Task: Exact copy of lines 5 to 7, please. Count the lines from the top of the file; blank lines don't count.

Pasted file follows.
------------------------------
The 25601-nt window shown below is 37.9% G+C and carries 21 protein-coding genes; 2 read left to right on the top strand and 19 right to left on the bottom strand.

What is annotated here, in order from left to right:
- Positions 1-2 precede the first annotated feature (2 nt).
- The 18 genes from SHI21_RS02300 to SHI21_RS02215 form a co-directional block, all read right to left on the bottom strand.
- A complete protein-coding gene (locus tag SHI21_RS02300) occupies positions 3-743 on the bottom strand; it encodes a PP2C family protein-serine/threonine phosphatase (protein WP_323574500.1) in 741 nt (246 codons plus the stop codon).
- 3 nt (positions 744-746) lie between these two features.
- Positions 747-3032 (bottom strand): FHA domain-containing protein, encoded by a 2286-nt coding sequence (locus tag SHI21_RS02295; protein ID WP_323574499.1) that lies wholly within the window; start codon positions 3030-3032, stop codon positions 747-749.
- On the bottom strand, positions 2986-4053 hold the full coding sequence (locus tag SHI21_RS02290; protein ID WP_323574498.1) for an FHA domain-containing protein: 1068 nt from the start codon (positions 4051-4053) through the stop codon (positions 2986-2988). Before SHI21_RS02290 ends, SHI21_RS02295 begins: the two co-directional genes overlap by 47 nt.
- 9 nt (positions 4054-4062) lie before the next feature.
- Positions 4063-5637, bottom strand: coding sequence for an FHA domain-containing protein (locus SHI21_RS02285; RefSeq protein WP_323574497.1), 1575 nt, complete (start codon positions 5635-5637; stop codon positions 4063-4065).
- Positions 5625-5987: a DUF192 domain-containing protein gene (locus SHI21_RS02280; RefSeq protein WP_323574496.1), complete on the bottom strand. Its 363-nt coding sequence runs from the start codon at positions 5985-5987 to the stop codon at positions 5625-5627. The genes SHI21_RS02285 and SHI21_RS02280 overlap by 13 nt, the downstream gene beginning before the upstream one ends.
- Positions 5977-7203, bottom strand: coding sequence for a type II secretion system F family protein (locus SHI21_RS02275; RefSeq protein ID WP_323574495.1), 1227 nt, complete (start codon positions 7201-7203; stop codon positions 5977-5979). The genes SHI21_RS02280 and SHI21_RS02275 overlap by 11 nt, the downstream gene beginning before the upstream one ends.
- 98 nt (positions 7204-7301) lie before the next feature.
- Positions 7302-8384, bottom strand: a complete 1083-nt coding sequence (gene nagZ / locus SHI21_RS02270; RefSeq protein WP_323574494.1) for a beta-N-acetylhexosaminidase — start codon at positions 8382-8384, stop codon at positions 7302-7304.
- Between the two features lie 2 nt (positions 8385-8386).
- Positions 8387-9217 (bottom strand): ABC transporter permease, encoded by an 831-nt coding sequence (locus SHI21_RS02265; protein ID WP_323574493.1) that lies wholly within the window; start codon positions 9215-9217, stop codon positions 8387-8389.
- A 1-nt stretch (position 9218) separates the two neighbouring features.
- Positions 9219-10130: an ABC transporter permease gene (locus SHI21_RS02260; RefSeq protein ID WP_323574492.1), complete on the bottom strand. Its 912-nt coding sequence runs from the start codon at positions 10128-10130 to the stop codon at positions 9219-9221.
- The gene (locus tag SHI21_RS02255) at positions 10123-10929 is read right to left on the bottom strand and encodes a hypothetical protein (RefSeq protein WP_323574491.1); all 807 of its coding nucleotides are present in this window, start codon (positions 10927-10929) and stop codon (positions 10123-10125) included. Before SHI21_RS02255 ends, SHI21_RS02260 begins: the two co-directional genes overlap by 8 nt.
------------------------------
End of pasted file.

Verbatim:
- A complete protein-coding gene (locus tag SHI21_RS02300) occupies positions 3-743 on the bottom strand; it encodes a PP2C family protein-serine/threonine phosphatase (protein WP_323574500.1) in 741 nt (246 codons plus the stop codon).
- 3 nt (positions 744-746) lie between these two features.
- Positions 747-3032 (bottom strand): FHA domain-containing protein, encoded by a 2286-nt coding sequence (locus tag SHI21_RS02295; protein ID WP_323574499.1) that lies wholly within the window; start codon positions 3030-3032, stop codon positions 747-749.